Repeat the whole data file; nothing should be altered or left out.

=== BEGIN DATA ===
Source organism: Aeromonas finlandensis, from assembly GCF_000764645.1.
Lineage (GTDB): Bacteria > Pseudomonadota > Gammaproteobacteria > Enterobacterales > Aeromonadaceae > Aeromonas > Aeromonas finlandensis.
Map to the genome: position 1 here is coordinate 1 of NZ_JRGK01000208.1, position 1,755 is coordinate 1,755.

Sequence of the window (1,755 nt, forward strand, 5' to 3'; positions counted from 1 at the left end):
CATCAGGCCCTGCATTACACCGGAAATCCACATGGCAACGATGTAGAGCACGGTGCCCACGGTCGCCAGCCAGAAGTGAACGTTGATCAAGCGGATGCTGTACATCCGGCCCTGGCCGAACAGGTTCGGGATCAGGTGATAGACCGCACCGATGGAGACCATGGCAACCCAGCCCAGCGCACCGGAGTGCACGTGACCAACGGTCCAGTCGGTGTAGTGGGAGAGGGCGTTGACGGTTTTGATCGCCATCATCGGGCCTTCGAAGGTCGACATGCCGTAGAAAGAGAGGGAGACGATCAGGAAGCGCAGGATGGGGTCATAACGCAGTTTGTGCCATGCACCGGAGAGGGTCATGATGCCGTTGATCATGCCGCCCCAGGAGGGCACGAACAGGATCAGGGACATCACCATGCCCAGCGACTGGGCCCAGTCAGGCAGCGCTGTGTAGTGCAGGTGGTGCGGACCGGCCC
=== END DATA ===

Source organism: Aeromonas finlandensis, from assembly GCF_000764645.1.
Lineage (GTDB): Bacteria > Pseudomonadota > Gammaproteobacteria > Enterobacterales > Aeromonadaceae > Aeromonas > Aeromonas finlandensis.
Map to the genome: position 1 here is coordinate 1 of NZ_JRGK01000208.1, position 1,755 is coordinate 1,755.

Sequence of the window (1,755 nt, forward strand, 5' to 3'; positions counted from 1 at the left end):
CATCAGGCCCTGCATTACACCGGAAATCCACATGGCAACGATGTAGAGCACGGTGCCCACGGTCGCCAGCCAGAAGTGAACGTTGATCAAGCGGATGCTGTACATCCGGCCCTGGCCGAACAGGTTCGGGATCAGGTGATAGACCGCACCGATGGAGACCATGGCAACCCAGCCCAGCGCACCGGAGTGCACGTGACCAACGGTCCAGTCGGTGTAGTGGGAGAGGGCGTTGACGGTTTTGATCGCCATCATCGGGCCTTCGAAGGTCGACATGCCGTAGAAAGAGAGGGAGACGATCAGGAAGCGCAGGATGGGGTCATAACGCAGTTTGTGCCATGCACCGGAGAGGGTCATGATGCCGTTGATCATGCCGCCCCAGGAGGGCACGAACAGGATCAGGGACATCACCATGCCCAGCGACTGGGCCCAGTCAGGCAGCGCTGTGTAGTGCAGGTGGTGCGGACCGGCCC